In the “Phaedo,” the dialogue of Socrates’ last day, a question arises about Socrates’ burial after he is to drink the fatal hemlock. His friend, Crito, is fussing about what he will do with the body. Socrates does not think it makes much difference. No matter what they do with it, wherever it is deposited, the real Socrates will be elsewhere, immortal. He will continue the conversational life he lived in Athens. Death destroyed the body, not the soul.

In this light, Socrates corrects the language of Crito. Calling a dead body specifically “Socrates” is inaccurate, demonstrated by the quote “To express oneself badly is not only faulty as far as the language goes, but does some harm to the soul.”

If we do not call things by a name that indicates what the thing really is, we not only misuse words, but also damage our souls. Why is this? We search for a reality that is not simply of our own construction or imagination. The things we name really exist. Because we are able to identify objects around us, we construct our lives around them. We need to distinguish, to know.

As we come to the end of a semester, it is worth pondering such an observation. Putting aside grades and external signs of accomplishment (or lack thereof), we still ask ourselves whether we have in fact learned anything, and particularly, anything that is true. It’s possible, even perhaps likely, we haven’t reflected on this aspect so far.

Furthermore, we need to test the propositions that we think we know. If we find ourselves merely floating along on the surface of things and never really wondering about anything, we need to have a spark of discontent. We sometimes think that nothing much matters, especially thinking itself.

Take an example from “Charlie Brown.” Linus is sitting in an easy chair in the front room thinking, ostensibly. His sister, Lucy, definitely a young lady who stirs things up, begins to yell at him on account of a recently received report card.

“You think being average is enough, don’t you?” Lucy asks. Linus gets up to escape this barrage of criticism. Lucy follows right behind him. “Well, it isn’t,” she informs him.

Linus is next seen sitting despondently at the kitchen table. Lucy continues: “What shape would the world be in today if everyone settled for being average?” At this moment, Linus lights up. He turns on her to ask logically: “What shape is the world in today?” Lucy gets the point. That is a pretty amusing and universal question. We might do well to ask it of ourselves.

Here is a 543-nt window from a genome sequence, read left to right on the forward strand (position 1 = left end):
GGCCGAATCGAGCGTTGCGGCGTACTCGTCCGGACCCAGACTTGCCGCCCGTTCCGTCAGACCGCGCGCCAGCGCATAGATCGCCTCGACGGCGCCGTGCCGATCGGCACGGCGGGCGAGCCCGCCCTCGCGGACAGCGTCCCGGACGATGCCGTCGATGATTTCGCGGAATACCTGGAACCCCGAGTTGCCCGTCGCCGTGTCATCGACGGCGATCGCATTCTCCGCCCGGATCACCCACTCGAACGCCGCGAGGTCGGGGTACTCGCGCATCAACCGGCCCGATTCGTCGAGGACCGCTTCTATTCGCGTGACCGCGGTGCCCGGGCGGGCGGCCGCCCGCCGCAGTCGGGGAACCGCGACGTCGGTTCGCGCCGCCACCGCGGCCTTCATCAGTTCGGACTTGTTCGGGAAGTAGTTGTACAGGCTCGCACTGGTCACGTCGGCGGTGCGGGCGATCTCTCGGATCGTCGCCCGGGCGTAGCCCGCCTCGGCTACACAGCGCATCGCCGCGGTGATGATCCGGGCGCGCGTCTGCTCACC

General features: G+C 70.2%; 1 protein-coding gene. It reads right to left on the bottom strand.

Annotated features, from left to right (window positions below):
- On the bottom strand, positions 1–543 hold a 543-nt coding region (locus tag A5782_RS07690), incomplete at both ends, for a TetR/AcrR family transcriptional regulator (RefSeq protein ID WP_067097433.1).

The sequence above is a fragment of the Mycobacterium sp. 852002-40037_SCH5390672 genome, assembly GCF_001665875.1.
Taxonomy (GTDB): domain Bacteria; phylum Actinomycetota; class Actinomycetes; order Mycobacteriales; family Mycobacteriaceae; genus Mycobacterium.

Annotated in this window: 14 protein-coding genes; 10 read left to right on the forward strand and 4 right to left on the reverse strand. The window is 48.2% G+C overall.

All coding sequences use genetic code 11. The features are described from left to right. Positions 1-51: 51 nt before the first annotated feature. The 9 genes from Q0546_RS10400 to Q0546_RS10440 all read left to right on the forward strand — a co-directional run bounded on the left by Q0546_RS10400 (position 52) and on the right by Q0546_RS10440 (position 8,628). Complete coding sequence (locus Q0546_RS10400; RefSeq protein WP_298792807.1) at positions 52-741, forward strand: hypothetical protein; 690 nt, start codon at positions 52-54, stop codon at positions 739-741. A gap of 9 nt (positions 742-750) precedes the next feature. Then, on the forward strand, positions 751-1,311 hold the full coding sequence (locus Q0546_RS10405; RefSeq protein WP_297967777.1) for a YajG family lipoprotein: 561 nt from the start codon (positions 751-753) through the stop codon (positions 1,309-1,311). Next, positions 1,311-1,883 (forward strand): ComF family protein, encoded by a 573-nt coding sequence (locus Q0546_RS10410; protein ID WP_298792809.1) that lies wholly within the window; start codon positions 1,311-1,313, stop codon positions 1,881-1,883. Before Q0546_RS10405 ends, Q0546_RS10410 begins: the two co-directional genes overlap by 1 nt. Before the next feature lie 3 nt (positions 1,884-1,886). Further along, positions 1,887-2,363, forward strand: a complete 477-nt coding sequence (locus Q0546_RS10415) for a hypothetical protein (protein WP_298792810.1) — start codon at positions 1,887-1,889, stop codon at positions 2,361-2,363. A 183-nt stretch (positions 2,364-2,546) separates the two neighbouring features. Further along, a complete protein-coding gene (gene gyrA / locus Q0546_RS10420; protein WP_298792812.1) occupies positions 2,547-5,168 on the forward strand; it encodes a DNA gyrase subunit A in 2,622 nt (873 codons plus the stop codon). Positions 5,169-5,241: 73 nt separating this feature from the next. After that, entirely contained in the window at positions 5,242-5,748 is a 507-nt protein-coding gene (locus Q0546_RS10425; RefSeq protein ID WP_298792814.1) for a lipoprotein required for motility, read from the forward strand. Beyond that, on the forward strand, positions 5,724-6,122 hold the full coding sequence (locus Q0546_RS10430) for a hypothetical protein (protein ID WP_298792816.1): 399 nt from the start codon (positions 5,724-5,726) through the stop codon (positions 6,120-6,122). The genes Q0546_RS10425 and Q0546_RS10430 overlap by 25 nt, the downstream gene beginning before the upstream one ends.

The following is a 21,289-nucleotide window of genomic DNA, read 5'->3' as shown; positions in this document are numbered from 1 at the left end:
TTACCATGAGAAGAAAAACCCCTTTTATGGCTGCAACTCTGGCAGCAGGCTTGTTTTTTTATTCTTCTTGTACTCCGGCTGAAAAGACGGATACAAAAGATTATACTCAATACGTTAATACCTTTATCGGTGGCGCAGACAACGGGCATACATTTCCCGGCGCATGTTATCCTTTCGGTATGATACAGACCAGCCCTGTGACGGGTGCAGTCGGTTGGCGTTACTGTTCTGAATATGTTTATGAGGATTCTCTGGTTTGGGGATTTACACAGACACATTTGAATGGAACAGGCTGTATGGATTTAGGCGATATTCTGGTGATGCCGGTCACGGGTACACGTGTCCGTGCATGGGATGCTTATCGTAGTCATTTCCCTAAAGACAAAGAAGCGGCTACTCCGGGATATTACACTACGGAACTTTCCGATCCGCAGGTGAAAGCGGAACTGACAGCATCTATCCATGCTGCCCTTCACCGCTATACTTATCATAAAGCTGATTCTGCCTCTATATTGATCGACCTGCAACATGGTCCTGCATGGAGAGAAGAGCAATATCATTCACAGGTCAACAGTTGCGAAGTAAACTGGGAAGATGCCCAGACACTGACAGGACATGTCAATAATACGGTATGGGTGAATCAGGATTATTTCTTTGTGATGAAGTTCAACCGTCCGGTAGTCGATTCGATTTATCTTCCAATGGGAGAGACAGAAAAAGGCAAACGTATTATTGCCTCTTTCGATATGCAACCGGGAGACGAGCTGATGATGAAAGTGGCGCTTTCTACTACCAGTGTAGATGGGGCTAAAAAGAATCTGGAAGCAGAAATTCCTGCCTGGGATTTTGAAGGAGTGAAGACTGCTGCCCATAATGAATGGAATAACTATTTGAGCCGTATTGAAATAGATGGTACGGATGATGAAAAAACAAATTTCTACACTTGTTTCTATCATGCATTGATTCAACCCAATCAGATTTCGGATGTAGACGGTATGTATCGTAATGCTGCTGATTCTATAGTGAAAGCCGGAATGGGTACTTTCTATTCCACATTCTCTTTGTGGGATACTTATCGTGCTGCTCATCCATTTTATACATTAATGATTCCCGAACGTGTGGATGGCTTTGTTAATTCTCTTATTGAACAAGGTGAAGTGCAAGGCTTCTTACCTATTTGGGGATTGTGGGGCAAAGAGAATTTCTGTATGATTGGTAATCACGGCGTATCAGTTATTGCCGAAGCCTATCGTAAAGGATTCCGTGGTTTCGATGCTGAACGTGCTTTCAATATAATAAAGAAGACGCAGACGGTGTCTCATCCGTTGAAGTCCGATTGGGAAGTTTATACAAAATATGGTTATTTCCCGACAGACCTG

In the “Phaedras,” Socrates remarked that “to be unaware of the difference between a dream-image and the reality of what is just and unjust, good and bad, must truly be grounds for reproach even if the crowd praises it with one voice.” Simply to be unaware of what we ought to be aware of reveals our souls both to ourselves and to others, if we would but see them. We are, after all, admonished to know ourselves.

No doubt, something can be said for being average. The excellent and the average are related. Most men are average. Most learn gradually, as St. Thomas Aquinas, O.P. put it. On the other hand, Plato has a point. The crowd of average people, and even those said to be intelligent, can praise things with one voice.

We look back on a semester. We suddenly realize we do not have that many semesters left. We have already pre-registered for next semester. Our immediate future is settled.

Sometimes I ask myself, “What does a university look like from the inside?” We hear talk of things like the core curriculum — mandatory courses that are designed to give everyone a common store of ideas and intellectual experiences. Yet, if we look at the myriad of course offerings, we are overwhelmed by diversity. There is simply no way we can take more than a few of the courses offered. “Is there an order in learning?” we wonder.

We recall the admonition of Socrates. Inaccurate language, especially deliberately obscure words, fuzzy words, not only confuse our conversation but hurt our very souls. We suspect that words are often deliberately used to confuse us. We have heard of the sophists. We wonder about those who take fees for their services.

How do we express ourselves? A semester’s end should be the time when we are awake. Are we?

Fr. James V. Schall, S.J., is a faculty member of the government department. Fr. Schall, Fr. Maher and Fr. O’Brien alternate as the writers of As This Jesuit Sees It … , which appears every other Friday.

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